That looks good – we need to generate a list of all archives in the vault with a new job using the vault name:

$ aws glacier initiate-job --account-id [accountid] --vault-name Backup_Local --job-parameters '{"Type": "inventory-retrieval"}'
    "location": "/[accountid]/vaults/Backup_Local/jobs/FDBG0Gbry7uNuE20BHiEWXz8uYCwKgDlFP
    "jobId": "FDBG0Gbry7uNuE20BHiEWXz8uYCwKgDlFPDqNqxDILY88tA9_iuSVkI7pX80Iw3XzaZ-oPL-Gpzn

We can list all the current jobs on that vault using list-jobs, to see whether it’s finished:

$ aws glacier list-jobs --account-id [accountid] --vault-name Backup_Local
    "JobList": [
            "InventoryRetrievalParameters": {
                "Format": "JSON"
            "VaultARN": "arn:aws:glacier:eu-west-2:[accountid]:vaults/Backup_Local", 
            "Completed": false, 
            "JobId": "FDBG0Gbry7uNuE20BHiEWXz8uYCwKgDlFPDqNqxDILY88tA9_iuSVkI7pX80Iw3XzaZ-
            "Action": "InventoryRetrieval", 
            "CreationDate": "2018-12-29T15:24:04.808Z", 
            "StatusCode": "InProgress"

This will take several hours to progress to “StatusCode”: “Succeeded”.

6 Iterating over files to delete them

Once we have the archive inventory, this is a bit of bash script that will run on our server to remove the archives. This approach is essentially a copy from this gist, but I wanted to run it in the command line directly to delete the 20k archives in the vault.

The only two pre-requisites are a) building an inventory as shown above, and b) installing jq, which is a command line json parser, which will help us read the inventory.

$ sudo yum install jq
  jq.x86_64 0:1.5-1.2.amzn1                                                               

Dependency Installed:
  jq-libs.x86_64 0:1.5-1.2.amzn1           oniguruma.x86_64 0:5.9.1-3.1.2.amzn1          


With that done, we can save down the inventory (assuming it’s succeeded).

$ aws glacier get-job-output --account-id [accountid] --vault-name Backup_Local --job-id "FDBG0Gbry7uNuE20BHiEWXz8uYCwKgDlFPDqNqxDILY88tA9_iuSVkI7pX80Iw3XzaZ-oPL-GpznrI_k-D6keHOUqmf3" output.json

We can now copy paste this script into the AWS Terminal window. The brackets on either side are to ensure it’s entered as a single command rather than a set of separate lines.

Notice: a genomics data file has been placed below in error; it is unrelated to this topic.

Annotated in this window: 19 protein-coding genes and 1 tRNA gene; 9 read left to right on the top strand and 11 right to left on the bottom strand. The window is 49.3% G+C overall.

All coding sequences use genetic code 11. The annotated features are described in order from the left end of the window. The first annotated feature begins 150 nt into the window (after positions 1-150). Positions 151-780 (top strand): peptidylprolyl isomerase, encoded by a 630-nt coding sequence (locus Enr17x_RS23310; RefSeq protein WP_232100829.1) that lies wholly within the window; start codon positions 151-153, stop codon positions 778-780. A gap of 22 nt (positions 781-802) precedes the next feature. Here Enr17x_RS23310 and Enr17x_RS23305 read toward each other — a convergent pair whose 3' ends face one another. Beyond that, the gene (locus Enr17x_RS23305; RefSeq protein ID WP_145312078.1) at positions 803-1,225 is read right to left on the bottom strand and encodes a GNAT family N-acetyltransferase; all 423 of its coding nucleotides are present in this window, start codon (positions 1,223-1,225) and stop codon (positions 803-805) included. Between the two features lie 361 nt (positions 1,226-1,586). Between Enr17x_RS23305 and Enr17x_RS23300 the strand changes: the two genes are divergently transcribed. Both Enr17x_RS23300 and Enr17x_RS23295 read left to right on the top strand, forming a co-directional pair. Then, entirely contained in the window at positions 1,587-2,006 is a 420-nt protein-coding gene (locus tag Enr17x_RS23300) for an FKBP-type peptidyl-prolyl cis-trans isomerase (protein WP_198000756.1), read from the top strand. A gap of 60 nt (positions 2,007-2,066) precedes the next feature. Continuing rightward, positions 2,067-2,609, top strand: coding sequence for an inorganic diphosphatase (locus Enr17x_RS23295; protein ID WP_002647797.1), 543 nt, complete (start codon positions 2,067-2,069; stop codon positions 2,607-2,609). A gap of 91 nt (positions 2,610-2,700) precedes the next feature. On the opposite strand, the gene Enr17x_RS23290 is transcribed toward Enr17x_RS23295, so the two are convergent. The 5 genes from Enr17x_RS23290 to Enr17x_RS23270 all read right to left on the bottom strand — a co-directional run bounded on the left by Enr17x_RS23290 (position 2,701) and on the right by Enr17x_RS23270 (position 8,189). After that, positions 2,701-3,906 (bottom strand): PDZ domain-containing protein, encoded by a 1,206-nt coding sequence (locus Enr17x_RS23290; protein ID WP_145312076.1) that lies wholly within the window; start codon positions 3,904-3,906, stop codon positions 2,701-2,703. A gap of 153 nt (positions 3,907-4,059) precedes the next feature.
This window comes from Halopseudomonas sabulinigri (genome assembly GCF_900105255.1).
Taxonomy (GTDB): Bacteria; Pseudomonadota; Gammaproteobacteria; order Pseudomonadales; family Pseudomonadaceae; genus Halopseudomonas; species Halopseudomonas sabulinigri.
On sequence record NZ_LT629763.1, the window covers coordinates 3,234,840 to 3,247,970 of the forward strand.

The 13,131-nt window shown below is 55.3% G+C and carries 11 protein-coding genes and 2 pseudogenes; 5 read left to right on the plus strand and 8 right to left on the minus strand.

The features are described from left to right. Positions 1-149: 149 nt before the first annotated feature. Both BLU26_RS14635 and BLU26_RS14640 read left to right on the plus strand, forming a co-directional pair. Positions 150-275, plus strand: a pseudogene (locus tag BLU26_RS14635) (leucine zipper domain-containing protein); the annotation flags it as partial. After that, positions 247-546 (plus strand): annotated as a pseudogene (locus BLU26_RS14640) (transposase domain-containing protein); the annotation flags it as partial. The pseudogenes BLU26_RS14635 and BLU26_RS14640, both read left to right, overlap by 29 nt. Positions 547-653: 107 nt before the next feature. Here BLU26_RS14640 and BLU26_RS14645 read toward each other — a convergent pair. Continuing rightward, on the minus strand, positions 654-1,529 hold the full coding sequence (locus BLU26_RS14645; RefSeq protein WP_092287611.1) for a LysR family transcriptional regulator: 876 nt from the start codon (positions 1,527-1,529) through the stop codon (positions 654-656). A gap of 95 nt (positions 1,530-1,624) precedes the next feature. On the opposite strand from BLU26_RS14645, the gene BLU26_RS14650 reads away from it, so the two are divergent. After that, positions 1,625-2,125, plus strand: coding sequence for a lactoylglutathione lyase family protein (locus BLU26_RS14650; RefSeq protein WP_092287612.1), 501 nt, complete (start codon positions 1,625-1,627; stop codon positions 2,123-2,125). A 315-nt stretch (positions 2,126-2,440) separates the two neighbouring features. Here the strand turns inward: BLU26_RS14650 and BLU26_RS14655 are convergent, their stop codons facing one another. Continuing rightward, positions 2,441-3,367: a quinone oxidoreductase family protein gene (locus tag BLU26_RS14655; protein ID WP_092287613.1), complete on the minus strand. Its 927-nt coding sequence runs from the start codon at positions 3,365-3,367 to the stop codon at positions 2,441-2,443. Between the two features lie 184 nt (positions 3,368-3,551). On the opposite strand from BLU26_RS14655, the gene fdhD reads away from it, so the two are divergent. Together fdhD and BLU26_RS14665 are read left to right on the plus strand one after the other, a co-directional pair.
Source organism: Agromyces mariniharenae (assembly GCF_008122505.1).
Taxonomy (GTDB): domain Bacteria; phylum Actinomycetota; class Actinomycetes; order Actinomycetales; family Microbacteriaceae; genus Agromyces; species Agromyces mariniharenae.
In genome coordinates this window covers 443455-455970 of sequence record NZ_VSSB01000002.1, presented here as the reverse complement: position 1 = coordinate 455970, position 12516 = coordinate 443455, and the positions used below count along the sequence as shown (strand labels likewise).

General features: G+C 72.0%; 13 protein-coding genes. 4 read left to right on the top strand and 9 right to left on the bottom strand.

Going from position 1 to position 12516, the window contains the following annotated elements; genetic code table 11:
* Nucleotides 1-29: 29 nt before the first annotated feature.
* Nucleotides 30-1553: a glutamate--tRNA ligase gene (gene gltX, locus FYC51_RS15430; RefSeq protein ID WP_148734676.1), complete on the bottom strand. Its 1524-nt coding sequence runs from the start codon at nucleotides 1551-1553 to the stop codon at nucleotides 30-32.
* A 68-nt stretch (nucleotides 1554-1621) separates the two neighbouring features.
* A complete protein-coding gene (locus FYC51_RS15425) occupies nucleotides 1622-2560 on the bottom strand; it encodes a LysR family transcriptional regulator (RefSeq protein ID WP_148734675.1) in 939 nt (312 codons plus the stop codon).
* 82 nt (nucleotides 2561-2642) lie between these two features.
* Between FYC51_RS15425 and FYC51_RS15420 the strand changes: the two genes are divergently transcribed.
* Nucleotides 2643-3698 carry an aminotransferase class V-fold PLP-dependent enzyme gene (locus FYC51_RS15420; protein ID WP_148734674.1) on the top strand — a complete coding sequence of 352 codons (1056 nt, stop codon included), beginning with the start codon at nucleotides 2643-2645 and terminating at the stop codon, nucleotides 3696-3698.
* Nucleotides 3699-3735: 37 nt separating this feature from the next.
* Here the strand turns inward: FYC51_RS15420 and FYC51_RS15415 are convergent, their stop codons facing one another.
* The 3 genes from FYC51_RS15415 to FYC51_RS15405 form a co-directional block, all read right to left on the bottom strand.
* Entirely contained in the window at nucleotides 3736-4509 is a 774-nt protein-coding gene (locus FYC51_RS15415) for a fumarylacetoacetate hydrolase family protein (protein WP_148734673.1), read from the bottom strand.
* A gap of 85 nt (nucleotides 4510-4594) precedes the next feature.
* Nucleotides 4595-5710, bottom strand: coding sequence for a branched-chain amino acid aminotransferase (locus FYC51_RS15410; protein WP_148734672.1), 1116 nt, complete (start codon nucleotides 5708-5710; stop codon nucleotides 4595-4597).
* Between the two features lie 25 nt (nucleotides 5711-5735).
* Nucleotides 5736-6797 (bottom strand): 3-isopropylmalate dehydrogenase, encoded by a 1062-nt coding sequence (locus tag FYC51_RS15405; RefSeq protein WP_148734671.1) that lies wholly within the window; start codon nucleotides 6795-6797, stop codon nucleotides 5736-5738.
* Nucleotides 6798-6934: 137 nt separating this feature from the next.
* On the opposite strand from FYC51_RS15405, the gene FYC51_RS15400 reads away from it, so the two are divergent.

## Set config values, then paste this script into the console, ensure the ( and ) are copied at the start and end of the script.

## Parse inventory file
vArchiveIds=$(jq .ArchiveList[].ArchiveId < ${vAWSInventoryFile})

## Echo out to start
echo Starting remove task

for vArchiveId in ${vArchiveIds}; do
    echo "Deleting Archive #${vFileCount}: ${vArchiveId}"
    aws glacier delete-archive --archive-id=${vArchiveId} --vault-name ${vAWSVaultName} --account-id ${vAWSAccountId}
    let "vFileCount++"

## Echo out to finish
echo Finished remove task on ${vFileCount} archives

This should iterate through all files to leave you with an empty Glacier Vault. This is a not an asynchronous process, so it does one file at a time. You may need to re-inventory or wait a day for it to be able to delete the vault.

On my system, it ran at about 2 archives a second – so it took around 3.5 hours end to end

If you wished to run another inventory retrieval (as per 5 above), then the resulting json file would look like the below – note there’s no archives in the ArchiveList array.

$ cat output_after_deleting.json 
The AWS GUI also reports a null size and # of archives

Success! We can now delete the vault via the CLI or via the AWS GUI.

Other options and references

There were a bunch of other options dotted around which had code written in different languages. I used a few of these as references while trying to keep it all to something I can paste into the command line:

2 Replies to “Deleting AWS Glacier Vaults via AWS CLI using a Lightsail Instance”

  1. Thank you so much for this, I have been searching for solutions and this worked perfectly! You are awesome!

  2. Thanks Dave, this is exactly what I needed in order to remove all of the archived data from one of my glacier vaults. Cheers!